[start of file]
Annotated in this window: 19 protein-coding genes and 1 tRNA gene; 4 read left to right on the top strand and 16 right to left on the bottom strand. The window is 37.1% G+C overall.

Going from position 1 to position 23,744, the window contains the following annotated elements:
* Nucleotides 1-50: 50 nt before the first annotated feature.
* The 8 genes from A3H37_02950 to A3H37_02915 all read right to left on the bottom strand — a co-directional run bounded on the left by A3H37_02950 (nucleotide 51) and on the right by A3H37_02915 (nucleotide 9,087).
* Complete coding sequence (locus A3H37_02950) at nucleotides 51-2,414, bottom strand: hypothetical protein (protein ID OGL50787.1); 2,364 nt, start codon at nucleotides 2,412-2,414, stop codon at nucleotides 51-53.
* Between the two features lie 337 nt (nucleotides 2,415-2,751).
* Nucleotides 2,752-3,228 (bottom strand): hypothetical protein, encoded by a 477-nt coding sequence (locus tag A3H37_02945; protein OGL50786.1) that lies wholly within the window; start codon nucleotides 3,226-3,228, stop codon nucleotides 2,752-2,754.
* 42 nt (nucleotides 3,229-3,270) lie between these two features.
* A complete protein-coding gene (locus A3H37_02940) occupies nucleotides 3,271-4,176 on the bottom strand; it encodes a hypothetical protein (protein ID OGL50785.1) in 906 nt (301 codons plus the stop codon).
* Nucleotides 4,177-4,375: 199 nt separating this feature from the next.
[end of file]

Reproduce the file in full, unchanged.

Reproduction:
Annotated in this window: 19 protein-coding genes and 1 tRNA gene; 4 read left to right on the top strand and 16 right to left on the bottom strand. The window is 37.1% G+C overall.

Going from position 1 to position 23,744, the window contains the following annotated elements:
* Nucleotides 1-50: 50 nt before the first annotated feature.
* The 8 genes from A3H37_02950 to A3H37_02915 all read right to left on the bottom strand — a co-directional run bounded on the left by A3H37_02950 (nucleotide 51) and on the right by A3H37_02915 (nucleotide 9,087).
* Complete coding sequence (locus A3H37_02950) at nucleotides 51-2,414, bottom strand: hypothetical protein (protein ID OGL50787.1); 2,364 nt, start codon at nucleotides 2,412-2,414, stop codon at nucleotides 51-53.
* Between the two features lie 337 nt (nucleotides 2,415-2,751).
* Nucleotides 2,752-3,228 (bottom strand): hypothetical protein, encoded by a 477-nt coding sequence (locus tag A3H37_02945; protein OGL50786.1) that lies wholly within the window; start codon nucleotides 3,226-3,228, stop codon nucleotides 2,752-2,754.
* 42 nt (nucleotides 3,229-3,270) lie between these two features.
* A complete protein-coding gene (locus A3H37_02940) occupies nucleotides 3,271-4,176 on the bottom strand; it encodes a hypothetical protein (protein ID OGL50785.1) in 906 nt (301 codons plus the stop codon).
* Nucleotides 4,177-4,375: 199 nt separating this feature from the next.